Divine Strike

At 8th level, you gain the ability to infuse your weapon strikes with divine energy. Once on each of your turns when you hit

a creature with a weapon attack, you can cause the attack to deal an extra 1d6 damage of the same type dealt by the weapor to the target. If you are at least 10 feet from where you began your turn, add your Wisdom modifier to this bonus. When you reach 14th level, the extra damage increases to 2d6.

Divine Teleportation

Starting at 17th level, You gain the ability to prepare the teleport spell, which counts as a cleric spell for you, and you may treat your familiarity with the target as Very Familiar, unless it is a False Destination. Any creatures you teleport (via any means, not just teleport) are granted the effects of freedom of movement: for one minute after arriving at their destination.

Trickery Domain

Gods of trickery are mischief-makers and instigators who stand as a constant challenge to the accepted order among both gods and mortals. They're patrons of thieves, scoundrels, gamblers, rebels, and liberators. Their clerics are a disruptive force in the world, puncturing pride, mocking tyrants, stealing from the rich, freeing captives, and flouting hollow traditions. They prefer subterfuge, pranks, deception, and theft rather than direct confrontation.

Trickery Domain Spells
Cleric Level Spells
1st charm person, disguise self
3rd mirror image, pass without trace
5th blink, dispel magic
7th dimension door, polymorph
9th dominate person, modify memory

Blessing of the Trickster

At 1st level, you can use your action to touch a willing creature other than yourself to give it advantage on Dexterity (Stealth) checks. This blessing lasts for 1 hour or until you use this feature again.

Channel Divinity: Invoke Duplicity

Starting at 2nd level, you can use your Channel Divinity to create an illusory duplicate of yourself.

As an action, you create a perfect illusion of yourself that lasts for 1 minute, or until you lose your concentration (as if you were concentrating on a spell). The illusion appears in an unoccupied space that you can see within 30 feet of you. As a bonus action on your turn, you can move the illusion up to 30 feet to a space you can see, but it must remain within 120 feet of you.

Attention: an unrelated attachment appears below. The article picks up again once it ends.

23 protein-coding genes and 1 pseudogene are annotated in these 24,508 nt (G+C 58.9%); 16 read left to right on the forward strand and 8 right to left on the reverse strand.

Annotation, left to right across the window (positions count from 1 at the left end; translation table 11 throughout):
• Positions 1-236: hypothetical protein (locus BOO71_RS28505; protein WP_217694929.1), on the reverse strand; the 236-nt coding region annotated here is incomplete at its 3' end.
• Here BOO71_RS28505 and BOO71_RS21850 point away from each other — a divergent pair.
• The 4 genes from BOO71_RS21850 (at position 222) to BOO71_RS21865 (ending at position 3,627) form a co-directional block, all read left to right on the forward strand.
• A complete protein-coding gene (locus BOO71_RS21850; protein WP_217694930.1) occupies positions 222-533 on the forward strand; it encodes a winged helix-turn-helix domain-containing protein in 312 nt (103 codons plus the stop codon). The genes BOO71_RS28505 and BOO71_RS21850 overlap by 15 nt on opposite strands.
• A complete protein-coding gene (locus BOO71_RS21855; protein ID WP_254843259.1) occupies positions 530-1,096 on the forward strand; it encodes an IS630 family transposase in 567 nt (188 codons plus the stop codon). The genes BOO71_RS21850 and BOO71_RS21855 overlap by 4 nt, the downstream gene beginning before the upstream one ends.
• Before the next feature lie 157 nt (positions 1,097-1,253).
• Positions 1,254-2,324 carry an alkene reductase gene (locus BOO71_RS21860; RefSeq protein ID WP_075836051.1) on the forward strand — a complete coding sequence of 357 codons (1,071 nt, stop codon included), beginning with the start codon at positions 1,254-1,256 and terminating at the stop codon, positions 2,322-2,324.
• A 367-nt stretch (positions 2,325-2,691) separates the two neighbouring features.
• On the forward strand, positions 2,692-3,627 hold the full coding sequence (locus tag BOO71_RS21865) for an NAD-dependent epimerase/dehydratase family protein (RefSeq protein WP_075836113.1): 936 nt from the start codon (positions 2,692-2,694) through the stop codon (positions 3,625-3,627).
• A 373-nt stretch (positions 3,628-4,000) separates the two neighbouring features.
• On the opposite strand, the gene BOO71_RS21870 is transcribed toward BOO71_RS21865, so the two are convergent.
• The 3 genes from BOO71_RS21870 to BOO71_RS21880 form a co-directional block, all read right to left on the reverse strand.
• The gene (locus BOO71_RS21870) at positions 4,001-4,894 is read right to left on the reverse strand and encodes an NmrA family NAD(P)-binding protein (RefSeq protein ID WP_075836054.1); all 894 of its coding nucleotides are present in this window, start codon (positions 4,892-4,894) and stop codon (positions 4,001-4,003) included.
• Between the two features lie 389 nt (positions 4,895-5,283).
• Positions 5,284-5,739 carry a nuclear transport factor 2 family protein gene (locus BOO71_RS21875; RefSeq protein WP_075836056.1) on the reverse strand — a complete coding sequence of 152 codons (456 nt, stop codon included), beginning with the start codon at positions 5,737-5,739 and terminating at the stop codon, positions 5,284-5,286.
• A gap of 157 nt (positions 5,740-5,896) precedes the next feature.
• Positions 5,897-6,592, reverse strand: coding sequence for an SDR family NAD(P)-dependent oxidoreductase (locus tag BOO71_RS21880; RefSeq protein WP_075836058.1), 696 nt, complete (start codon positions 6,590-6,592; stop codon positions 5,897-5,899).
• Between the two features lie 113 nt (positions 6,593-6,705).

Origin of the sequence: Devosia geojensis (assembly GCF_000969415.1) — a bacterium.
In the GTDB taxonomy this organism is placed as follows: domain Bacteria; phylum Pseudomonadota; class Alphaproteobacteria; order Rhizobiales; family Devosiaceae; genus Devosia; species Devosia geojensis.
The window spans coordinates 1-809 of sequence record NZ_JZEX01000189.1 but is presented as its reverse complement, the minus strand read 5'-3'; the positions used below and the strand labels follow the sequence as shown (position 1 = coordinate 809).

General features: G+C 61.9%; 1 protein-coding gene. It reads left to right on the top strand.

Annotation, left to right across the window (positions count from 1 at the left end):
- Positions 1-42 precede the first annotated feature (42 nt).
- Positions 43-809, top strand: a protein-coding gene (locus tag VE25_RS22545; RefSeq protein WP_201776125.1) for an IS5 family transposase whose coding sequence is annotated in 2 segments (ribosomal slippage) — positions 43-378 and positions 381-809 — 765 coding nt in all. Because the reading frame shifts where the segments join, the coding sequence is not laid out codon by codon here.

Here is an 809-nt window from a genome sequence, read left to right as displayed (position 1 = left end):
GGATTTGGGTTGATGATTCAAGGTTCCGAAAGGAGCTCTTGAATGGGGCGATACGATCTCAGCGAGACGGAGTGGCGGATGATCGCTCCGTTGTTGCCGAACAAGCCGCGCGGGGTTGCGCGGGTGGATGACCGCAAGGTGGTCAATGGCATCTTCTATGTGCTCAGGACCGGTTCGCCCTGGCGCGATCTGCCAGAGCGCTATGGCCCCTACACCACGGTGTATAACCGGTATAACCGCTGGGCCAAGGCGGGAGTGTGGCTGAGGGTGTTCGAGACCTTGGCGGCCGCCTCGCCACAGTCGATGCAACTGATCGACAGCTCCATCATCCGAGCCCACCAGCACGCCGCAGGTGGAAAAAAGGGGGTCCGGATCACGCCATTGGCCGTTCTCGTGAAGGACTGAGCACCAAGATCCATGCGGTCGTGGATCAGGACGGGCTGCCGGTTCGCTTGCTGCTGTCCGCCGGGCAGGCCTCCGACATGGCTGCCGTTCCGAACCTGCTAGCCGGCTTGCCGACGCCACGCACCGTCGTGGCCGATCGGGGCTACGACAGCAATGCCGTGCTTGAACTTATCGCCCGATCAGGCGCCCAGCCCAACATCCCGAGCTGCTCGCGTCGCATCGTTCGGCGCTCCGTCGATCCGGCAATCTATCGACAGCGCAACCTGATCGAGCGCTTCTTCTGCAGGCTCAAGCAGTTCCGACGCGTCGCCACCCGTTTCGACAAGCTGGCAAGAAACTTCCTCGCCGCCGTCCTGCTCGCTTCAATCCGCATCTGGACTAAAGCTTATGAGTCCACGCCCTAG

For the duration, you can cast spells as though you were in the illusion's space, but you must use your own senses. Additionally, when both you and your illusion are within 5 feet of a creature that can see the illusion, you have advantage on attack rolls against that creature, given how distracting the illusion is to the target.

Channel Divinity: Cloak of Shadows

Starting at 6th level, you can use your Channel Divinity to vanish.

As an action, you become invisible until the end of your next turn. You become visible if you attack or cast a spell.

Divine Strike

At 8th level, you gain the ability to infuse your weapon strikes with poison – a gift from your deity. Once on each of your turns when you hit a creature with a weapon attack, you can cause the attack to deal an extra 1d8 poison damage to the target. When you reach 14th level, the extra damage increases to 2d8.

Improved Duplicity

At 17th level, you can create up to four duplicates of yourself, instead of one, when you use Invoke Duplicity. As a bonus action on your turn, you can move any number of them up to 30 feet, to a maximum range of 120 feet.

Twilight Domain

The Twilight Domain governs the transition and blending of light into darkness. It is a time of rest and comfort, but also the threshold between safety and the unknown. Deities of healing or respite, bravery or protection, travel or transition, or the night and dreams might grant their clerics the Twilight Domain. Clerics who server these deities tend to be brave, delving into the dark to hold back the horrors - or these clerics may be mysterious and foreboding, welcoming the comforting embrace of the dark.

Twilight Domain Spells
Cleric Level Spells
1st faerie fire, sleep
3rd moonbeam, see invisibility
5th aura of vitality, leomund's tiny hut
7th aura of life, greater invisibility
9th circle of power, mislead

Bonus Proficiencies

At 1st level, you gain proficiency with martial weapons and heavy armor.

Eyes of Night

Starting at 1st level, You can see through the deepest gloom. You have darkvision out to a range of 300 feet. In that radius, you can see in dim light as if it were bright light and in darkness as if it were dim light.

As an action, you can magically share the darkvision of this feature with willing creatures you can see within 10 feet of you, up to a number of creatures equal to your Wisdom modifier (minimum of one creature). The shared darkvision lasts for 1 hour. Once you share it, you can't do so again until you finish a long rest, unless you expend a spell slot of any level to share it again.

Vigilant Blessing

At 1st level, the night has taught you to be vigilant. As an action, you give one creature you touch (including possibly yourself) advantage on the next initiative roll the creature makes. This benefit ends immediately after the roll or if you use this feature again.

Channel Divinity: Twilight Sanctuary

At 2nd level, you can use your Channel Divinity to refresh your allies with soothing twilight.